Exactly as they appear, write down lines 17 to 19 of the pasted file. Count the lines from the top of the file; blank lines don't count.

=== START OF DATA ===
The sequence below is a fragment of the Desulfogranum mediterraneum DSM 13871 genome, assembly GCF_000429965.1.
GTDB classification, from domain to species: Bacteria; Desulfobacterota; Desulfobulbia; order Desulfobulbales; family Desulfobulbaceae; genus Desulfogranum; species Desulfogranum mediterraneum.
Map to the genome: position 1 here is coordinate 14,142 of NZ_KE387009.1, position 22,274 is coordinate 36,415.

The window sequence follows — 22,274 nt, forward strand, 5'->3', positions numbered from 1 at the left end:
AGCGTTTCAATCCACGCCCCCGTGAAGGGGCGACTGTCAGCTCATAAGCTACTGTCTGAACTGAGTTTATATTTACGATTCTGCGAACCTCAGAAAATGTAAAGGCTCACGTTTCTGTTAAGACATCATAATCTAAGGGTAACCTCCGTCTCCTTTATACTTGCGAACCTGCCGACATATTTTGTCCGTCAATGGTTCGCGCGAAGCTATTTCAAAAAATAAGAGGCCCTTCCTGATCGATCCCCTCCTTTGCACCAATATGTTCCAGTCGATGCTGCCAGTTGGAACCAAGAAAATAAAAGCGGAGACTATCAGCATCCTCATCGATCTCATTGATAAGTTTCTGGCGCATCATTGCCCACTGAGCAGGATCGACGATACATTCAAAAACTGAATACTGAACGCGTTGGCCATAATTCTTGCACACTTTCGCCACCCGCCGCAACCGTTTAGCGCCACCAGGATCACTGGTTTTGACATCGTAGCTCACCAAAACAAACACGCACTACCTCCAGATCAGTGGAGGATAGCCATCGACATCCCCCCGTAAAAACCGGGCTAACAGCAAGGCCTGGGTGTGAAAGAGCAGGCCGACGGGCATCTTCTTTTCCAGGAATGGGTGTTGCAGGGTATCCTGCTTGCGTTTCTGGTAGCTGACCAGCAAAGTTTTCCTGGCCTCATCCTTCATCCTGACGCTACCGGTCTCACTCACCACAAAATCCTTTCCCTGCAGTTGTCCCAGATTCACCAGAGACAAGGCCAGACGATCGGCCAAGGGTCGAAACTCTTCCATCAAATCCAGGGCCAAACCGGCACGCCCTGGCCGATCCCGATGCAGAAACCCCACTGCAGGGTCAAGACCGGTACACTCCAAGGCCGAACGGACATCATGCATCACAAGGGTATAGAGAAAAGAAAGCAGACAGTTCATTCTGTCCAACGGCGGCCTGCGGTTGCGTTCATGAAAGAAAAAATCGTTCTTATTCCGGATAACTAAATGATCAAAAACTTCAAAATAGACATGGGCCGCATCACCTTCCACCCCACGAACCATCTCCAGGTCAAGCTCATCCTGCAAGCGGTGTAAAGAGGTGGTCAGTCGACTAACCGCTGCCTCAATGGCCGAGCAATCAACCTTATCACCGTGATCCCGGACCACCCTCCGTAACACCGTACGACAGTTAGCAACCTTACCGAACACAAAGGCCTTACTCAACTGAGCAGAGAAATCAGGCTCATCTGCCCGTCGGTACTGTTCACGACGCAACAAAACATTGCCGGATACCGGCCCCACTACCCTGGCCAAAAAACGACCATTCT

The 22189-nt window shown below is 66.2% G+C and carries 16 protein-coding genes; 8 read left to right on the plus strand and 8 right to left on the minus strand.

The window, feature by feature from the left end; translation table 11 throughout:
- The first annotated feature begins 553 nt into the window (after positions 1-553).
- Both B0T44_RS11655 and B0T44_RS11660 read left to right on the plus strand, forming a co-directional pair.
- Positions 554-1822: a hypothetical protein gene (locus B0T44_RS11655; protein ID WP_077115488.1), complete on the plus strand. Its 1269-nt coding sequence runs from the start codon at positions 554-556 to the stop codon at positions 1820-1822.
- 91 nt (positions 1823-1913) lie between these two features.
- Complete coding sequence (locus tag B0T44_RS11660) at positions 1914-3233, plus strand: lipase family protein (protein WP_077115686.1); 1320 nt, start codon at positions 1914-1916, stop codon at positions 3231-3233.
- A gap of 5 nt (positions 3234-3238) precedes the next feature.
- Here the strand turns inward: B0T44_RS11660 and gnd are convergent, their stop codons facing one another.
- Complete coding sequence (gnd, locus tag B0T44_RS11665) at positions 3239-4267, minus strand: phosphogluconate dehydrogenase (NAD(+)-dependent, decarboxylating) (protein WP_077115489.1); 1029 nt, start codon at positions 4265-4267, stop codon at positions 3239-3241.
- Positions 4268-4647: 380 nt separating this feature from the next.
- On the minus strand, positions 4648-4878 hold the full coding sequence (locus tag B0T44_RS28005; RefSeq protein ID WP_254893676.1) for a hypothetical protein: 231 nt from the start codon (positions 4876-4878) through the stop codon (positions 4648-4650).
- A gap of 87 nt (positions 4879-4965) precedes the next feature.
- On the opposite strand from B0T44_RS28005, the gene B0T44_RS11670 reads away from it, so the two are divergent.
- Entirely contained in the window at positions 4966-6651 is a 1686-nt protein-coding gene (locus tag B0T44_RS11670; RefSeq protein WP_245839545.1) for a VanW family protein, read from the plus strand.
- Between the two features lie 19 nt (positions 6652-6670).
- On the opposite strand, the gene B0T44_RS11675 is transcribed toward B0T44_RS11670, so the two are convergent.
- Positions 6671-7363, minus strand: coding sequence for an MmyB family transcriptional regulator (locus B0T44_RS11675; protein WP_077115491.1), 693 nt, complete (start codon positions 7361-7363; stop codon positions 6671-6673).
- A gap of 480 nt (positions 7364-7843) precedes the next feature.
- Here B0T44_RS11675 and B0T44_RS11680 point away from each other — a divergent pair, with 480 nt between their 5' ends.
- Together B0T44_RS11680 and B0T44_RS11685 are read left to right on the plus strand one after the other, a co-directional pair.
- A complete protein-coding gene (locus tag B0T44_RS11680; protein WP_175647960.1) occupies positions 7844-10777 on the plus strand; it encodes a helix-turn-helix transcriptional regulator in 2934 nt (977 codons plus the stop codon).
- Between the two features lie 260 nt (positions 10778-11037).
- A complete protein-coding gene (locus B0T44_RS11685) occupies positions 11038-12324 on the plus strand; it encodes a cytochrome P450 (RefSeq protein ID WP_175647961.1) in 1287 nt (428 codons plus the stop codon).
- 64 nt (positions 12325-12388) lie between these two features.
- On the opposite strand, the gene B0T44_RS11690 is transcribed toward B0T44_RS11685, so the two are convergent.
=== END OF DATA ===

- On the minus strand, positions 4648-4878 hold the full coding sequence (locus tag B0T44_RS28005; RefSeq protein ID WP_254893676.1) for a hypothetical protein: 231 nt from the start codon (positions 4876-4878) through the stop codon (positions 4648-4650).
- A gap of 87 nt (positions 4879-4965) precedes the next feature.
- On the opposite strand from B0T44_RS28005, the gene B0T44_RS11670 reads away from it, so the two are divergent.